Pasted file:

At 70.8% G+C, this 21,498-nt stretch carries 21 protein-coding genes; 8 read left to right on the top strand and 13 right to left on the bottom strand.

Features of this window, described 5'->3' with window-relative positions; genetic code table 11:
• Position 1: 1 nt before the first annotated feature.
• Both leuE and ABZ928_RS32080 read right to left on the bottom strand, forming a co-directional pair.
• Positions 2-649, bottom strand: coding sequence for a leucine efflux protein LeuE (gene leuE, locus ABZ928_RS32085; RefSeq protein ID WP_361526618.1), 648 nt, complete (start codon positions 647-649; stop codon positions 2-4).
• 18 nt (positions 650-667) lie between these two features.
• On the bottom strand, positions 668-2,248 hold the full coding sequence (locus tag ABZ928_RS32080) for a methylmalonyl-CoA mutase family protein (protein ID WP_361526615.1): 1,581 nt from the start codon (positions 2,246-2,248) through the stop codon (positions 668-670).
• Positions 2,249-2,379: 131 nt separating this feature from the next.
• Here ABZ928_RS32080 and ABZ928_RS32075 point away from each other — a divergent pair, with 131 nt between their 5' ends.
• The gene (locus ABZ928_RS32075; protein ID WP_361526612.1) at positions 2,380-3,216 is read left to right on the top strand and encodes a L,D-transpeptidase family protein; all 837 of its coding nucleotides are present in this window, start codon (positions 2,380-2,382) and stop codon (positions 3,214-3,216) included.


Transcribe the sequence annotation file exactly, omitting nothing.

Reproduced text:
At 70.8% G+C, this 21,498-nt stretch carries 21 protein-coding genes; 8 read left to right on the top strand and 13 right to left on the bottom strand.

Features of this window, described 5'->3' with window-relative positions; genetic code table 11:
• Position 1: 1 nt before the first annotated feature.
• Both leuE and ABZ928_RS32080 read right to left on the bottom strand, forming a co-directional pair.
• Positions 2-649, bottom strand: coding sequence for a leucine efflux protein LeuE (gene leuE, locus ABZ928_RS32085; RefSeq protein ID WP_361526618.1), 648 nt, complete (start codon positions 647-649; stop codon positions 2-4).
• 18 nt (positions 650-667) lie between these two features.
• On the bottom strand, positions 668-2,248 hold the full coding sequence (locus tag ABZ928_RS32080) for a methylmalonyl-CoA mutase family protein (protein ID WP_361526615.1): 1,581 nt from the start codon (positions 2,246-2,248) through the stop codon (positions 668-670).
• Positions 2,249-2,379: 131 nt separating this feature from the next.
• Here ABZ928_RS32080 and ABZ928_RS32075 point away from each other — a divergent pair, with 131 nt between their 5' ends.
• The gene (locus ABZ928_RS32075; protein ID WP_361526612.1) at positions 2,380-3,216 is read left to right on the top strand and encodes a L,D-transpeptidase family protein; all 837 of its coding nucleotides are present in this window, start codon (positions 2,380-2,382) and stop codon (positions 3,214-3,216) included.